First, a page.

Saturday, October 29, 2011

So..tell me more about strewing...

In our family, in our unschooling, how do learn?

We learn by strewing. We strew things for each other. We suggest. We share. 

So, let me strew some resources about strewing..

The thing that works with unschooling is to follow delight - and scatter it like a flower girl in front of the bride - not every petal will be crushed to release fragrance - but enough will. ...of course to follow delight, you have to admit to yourself that you feel delight ..  Nora Cannon...from Sandra Dodd's  Strewing Their Paths

What exactly is strewing and how do you do it? I think it is leaving material of interest around for our children to discover. Is there more to it?.....Strewing: Definition and Suggestion

A few months into our homeschooling adventure my 8 year old daughter spontaneously said "Our house is like a museum with really cool stuff in it!" This was the moment I decided it was going to be alright.....Your House as a Museum

Saturday, October 15, 2011

Weekly Rhythm

I like to have a bit of a rhythm to our days and weeks.

Too much routine and I am bored...yawn...

Too little and I think we feel scattered and less connected.

So how does a rhythm work in unschooling? If we are not "doing school" how do we structure our days and weeks?

It varies.

You knew I was going to say that...

When my children were younger we had a routine of pretty much daily mass, ice skating or swimming or science centre on Monday afternoon..and mum would try to catch up on washing on Monday mornings! Wednesdays were Discovery Journal days..writing and drawing about our week, our maths discoveries, our Science discoveries, books, current affairs.. Doing the Days.  Thursdays we often did grocery shopping and went to the library and out for cofffee..or met with other Catholic homeschoolers. Friday was park day or nature/art day. Music lessons meant we played 'pick an envelope' envelope with ideas like do a maths game, write in your saints book, draw in your nature keep siblings occupied while others were in their piano lessons.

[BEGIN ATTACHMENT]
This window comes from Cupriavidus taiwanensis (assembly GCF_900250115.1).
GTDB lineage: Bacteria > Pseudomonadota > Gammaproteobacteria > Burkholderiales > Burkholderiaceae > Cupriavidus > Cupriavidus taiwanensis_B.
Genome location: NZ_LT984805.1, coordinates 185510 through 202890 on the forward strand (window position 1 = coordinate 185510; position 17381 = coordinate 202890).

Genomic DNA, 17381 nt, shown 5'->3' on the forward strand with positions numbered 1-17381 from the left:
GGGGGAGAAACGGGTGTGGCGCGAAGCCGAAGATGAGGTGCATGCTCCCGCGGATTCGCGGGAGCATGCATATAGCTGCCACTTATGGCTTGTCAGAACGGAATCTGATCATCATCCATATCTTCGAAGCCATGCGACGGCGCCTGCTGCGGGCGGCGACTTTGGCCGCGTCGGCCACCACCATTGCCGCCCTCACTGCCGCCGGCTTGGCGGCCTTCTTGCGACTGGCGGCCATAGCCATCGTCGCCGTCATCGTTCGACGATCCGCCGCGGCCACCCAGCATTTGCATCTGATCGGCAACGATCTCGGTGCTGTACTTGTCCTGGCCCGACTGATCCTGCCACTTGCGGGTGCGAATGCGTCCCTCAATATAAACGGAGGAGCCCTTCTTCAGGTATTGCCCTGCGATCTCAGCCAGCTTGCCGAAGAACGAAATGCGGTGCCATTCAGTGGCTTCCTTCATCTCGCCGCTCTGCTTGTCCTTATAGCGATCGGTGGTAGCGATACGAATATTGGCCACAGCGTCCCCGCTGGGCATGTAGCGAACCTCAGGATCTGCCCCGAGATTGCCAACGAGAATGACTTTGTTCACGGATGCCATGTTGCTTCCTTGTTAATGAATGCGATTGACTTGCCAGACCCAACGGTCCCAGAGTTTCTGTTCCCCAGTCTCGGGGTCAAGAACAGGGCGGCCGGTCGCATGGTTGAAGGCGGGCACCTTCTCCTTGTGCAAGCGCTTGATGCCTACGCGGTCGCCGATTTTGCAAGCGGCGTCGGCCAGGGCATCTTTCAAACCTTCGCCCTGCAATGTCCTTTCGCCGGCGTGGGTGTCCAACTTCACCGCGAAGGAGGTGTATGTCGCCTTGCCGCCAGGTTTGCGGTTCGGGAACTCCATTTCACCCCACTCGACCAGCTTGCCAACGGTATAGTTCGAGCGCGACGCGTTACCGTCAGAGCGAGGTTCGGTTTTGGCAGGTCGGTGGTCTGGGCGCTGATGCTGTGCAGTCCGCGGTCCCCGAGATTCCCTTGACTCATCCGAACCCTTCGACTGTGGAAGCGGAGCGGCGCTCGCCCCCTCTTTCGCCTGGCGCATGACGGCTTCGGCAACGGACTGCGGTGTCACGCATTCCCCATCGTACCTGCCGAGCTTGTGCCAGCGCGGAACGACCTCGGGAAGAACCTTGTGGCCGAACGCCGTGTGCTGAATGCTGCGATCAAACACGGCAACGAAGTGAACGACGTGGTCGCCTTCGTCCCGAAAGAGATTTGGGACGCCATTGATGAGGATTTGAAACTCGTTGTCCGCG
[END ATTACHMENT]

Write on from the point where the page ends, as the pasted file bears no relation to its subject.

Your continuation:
And all this fitted in around my work schedule and around babies and toddlers.

Now with an unschooling teen, and older sons still at home but at university, our rhythm still revolves around my work schedule and our outside things.

Mondays, Anthony has gaming day with two homeschooling friends. Often mass at Campion College with the older kids.They work with me at my Kumon Education Centre. Tuesdays have mostly been unstructured, so around my work we have had errands, library visit and in my mind... a good morning to try some more formal work. But this term Anthony has surfing lessons so he is out most of the day with other homeschoolers. And we all go to the mass and Novena to St Anthony in the evening. Wednesday, I teach catechism at a local school so that is a good day for religion! he has drama class, sometimes goes to debating  with his brothers at Campion, maybe guitar lesson and a friend for dinner.Junk mail delivery! Thursday Anthony helps me with work for Kumon, we go to mass, he may do some maths and Latin, he works at Kumon, we usually watch a DVD. Fridays can be ice skating or outing or hang around, mass in the Extraordinary Form, busing to piano lessons and coffee, youth group.

And that is how the weeks go...way too fast...but we work on flow...on doing...and on being.. For me, knowing the flow of activities throughout the day works better than having set times. Waking up flows into breakfast flows into getting dressed flows into brushing teeth, etc.

Like the blue willow tea set...cups in a row, beauty, but not perfect...little those little imperfections in our days, our order, our rhythms ...that make the unschooling week.

Monday, October 3, 2011

Unschooling and Special Needs

The question arose at our Unschooling Catholics email list...what about unschooling, child centered and interest centered, relaxed Homeschooling...what about unschooling children with special needs.

"One of the reasons I quit the path of cookie-cutter help was because I got to watch my (unschooler) friend's son, a boy much like my own, blossom in her care. With every difficulty or difference he presented, whether it was speech differences, sensory difficulties, or behavior issues, she arranged life to fit his needs. She also approached all this with a solid faith in him that he was the way he was supposed to be, and that he was on his own schedule. She sought appropriate help when needed, but it was out of a "what are his true needs" space."

From Sandra Dodd's unschooling website.

"If in school, 6 would not be able to sit for very long without making himself "known." He would not be able to sit still and play nice for the 6-7 hours that would be required of him. He would probably be diagnosed with ADHD and on meds, if I allowed that. He is not ADHD, but I have heard how this has happened many times from other homeschoolers with children who are not really and truly ADHD. 6 can add triple digit numbers in his head-as long as he can spin and move about the room and dispense his energy when he needs, he is just fine!"

From Life Without School Community blog.